Changes in the structure of international trade have had little effect on the growth in global CO2 emissions. That is the conclusion of Professor Erik Dietzenbacher, based on data from the World Input-Output Database (WIOD) for the period 1995-2008.
Text: Riepko Buikema
‘It’s a surprising conclusion, because world trade increased massively in that period. A quarter of global CO2 emissions are caused by goods that are produced elsewhere. In the past, therefore, this often gave the impression that you can prevent a lot of emissions by producing things locally. But that doesn’t prove to be the case. Shipping products from one place to another is not the cause of the marked increase in emissions. The main perpetrators are you and I, the ones who keep on buying more products. And what is more, our numbers are growing. So what counts most is what you eat and what you buy, rather than where you buy it.’
A significant development in the last 20 years is the transformation of production networks from local or national chains to global ones. Raw and auxiliary materials (i.e. intermediate products) come from all corners of the world nowadays. ‘That chain goes all around the world. Everything that we do here as consumers has an almost immediate effect on the other side of the world, often without us knowing. I often use the example of the black-headed spider monkey, a monkey that is under serious threat of extinction because the rainforest is being destroyed for coffee plantations – perhaps for our morning cup of coffee here. We should become much more aware of the effects of our consumption patterns.’
Together with his colleague Iñaki Arto from the Basque Centre for Climate Change, Dietzenbacher looked at the geographical origin of the increasing CO2 emissions. ‘Fingers are nowadays often pointed at emerging countries such as Brazil, Russia, India, Indonesia and China. These countries have been growing like crazy, becoming increasingly rich and should now significantly reduce their emissions too. Their answer is, of course, that a large part of their emissions is due to rich countries. We rich westerners are the ones buying all those things that are produced in the emerging economies, after all.’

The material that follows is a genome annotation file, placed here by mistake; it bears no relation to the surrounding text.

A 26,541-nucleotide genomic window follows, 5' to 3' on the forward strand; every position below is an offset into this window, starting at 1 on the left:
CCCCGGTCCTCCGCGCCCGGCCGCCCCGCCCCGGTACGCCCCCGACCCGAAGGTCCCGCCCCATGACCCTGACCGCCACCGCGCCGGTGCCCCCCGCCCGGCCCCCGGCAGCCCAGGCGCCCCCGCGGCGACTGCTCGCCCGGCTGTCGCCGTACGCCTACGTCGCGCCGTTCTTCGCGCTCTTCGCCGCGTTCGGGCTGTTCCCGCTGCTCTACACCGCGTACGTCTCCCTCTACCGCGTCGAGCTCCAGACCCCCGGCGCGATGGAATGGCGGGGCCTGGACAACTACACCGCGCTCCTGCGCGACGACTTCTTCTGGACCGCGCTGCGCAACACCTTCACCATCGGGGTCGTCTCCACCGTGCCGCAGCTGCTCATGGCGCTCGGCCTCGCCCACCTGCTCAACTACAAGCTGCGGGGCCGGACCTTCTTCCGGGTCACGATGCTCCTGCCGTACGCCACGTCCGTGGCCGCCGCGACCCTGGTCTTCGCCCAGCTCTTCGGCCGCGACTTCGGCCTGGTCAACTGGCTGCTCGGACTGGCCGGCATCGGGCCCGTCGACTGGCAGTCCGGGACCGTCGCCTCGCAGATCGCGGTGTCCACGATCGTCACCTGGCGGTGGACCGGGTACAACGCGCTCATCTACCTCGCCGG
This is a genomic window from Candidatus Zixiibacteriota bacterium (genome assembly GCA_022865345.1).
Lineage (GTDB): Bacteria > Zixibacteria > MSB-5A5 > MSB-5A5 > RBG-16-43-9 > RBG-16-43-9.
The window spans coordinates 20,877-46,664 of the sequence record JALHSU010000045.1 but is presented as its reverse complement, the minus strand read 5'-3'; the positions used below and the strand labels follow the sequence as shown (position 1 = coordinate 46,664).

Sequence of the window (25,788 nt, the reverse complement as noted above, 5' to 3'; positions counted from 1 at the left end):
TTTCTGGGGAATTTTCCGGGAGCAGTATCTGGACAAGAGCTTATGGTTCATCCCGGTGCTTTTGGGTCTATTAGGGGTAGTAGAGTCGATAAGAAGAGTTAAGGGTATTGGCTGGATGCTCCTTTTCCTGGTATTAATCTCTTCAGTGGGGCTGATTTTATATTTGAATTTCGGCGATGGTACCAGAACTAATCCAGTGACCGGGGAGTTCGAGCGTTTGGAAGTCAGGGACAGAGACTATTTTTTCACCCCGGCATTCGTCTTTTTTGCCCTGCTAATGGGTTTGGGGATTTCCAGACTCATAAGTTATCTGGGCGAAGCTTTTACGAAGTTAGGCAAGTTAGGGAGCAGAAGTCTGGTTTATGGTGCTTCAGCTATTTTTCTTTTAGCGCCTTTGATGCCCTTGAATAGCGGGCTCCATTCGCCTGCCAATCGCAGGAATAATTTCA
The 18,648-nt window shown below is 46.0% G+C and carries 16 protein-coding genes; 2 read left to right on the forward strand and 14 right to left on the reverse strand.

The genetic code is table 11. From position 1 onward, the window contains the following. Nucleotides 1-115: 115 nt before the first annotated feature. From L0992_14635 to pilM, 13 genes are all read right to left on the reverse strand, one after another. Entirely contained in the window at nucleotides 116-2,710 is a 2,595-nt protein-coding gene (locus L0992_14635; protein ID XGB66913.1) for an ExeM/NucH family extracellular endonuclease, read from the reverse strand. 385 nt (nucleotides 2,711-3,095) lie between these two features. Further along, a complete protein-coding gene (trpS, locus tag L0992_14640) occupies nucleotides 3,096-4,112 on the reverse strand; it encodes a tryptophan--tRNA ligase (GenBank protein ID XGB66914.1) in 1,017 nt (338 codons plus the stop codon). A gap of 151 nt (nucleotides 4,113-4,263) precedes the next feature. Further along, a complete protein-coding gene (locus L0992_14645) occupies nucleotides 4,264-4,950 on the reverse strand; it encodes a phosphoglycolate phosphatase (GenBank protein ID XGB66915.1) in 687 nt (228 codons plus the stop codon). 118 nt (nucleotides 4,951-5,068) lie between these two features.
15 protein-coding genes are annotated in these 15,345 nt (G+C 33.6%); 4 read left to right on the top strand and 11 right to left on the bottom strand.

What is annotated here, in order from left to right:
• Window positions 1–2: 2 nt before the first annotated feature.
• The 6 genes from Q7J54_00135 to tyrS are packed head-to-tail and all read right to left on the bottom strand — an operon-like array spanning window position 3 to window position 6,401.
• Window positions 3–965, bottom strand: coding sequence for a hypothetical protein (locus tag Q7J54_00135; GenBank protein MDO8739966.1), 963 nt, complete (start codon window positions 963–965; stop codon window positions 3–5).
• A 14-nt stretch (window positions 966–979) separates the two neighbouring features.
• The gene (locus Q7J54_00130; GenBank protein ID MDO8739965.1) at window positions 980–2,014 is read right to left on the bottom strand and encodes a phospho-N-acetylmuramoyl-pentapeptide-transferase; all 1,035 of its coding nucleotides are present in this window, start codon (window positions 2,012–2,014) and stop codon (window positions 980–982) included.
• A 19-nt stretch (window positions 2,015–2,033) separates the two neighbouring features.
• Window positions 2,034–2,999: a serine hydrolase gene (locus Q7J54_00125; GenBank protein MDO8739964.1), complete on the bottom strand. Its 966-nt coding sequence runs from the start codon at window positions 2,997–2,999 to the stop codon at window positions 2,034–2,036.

That defence is partly correct, says Dietzenbacher, but this claim shouldn’t be exaggerated either. In another study, he shows that the effect that the Chinese counterargument is based on (‘look at yourselves: our emissions are caused by trying to meet your demand’) is overestimated by as much as 60%. ‘In the past, all Chinese emissions were ascribed to Chinese production as a whole. In our study, we distinguished between assembly (with relatively low emissions per produced dollar) and ‘normal’ production in China (with relatively high emissions per produced dollar). Given that about half of Chinese exports consist of assembly, you are making a serious error if you treat them as ‘normal’ production. With the aid of new data, we could show that China exports significantly fewer greenhouse gas emissions than was previously thought.’
Nevertheless, there is a big difference between rich and poor countries in terms of the emissions that they cause. That is the main message from this research, says Dietzenbacher. ‘Poor countries generate emissions for consumption in rich countries. And that gap is actually widening rather than narrowing. Luckily, a slow but sure change in consumer culture is apparent in the West. For a long time, people thought it was up to the manufacturers to decide also on emissions, but consumers are increasingly forming a power bloc. They are forcing banks to look for ‘green’ businesses to give loans to and are, for instance, forcing Nike to take care of the use of child labour at their suppliers elsewhere in the production chain.’
The energy and environmental data in the WIOD will be updated in 2019. Dietzenbacher says that will give him the opportunity to update his calculations. ‘China will play an even more important role, but I don’t expect the general trend to suddenly be that different. We will also see that much has already been achieved by cleaning up production processes. The average emissions per production unit have decreased considerably over the last 15 years. There is still much more that can and should be done, but big steps have already been taken. You can see that in our research too. Without technological developments, emissions would have almost doubled as a result of population growth and the increasing consumption per person. Due to the gigantic technological improvements, the growth in emissions has proven relatively favourable. That effect has only continued after 2008, more so in poorer countries than in Europe and the US.’
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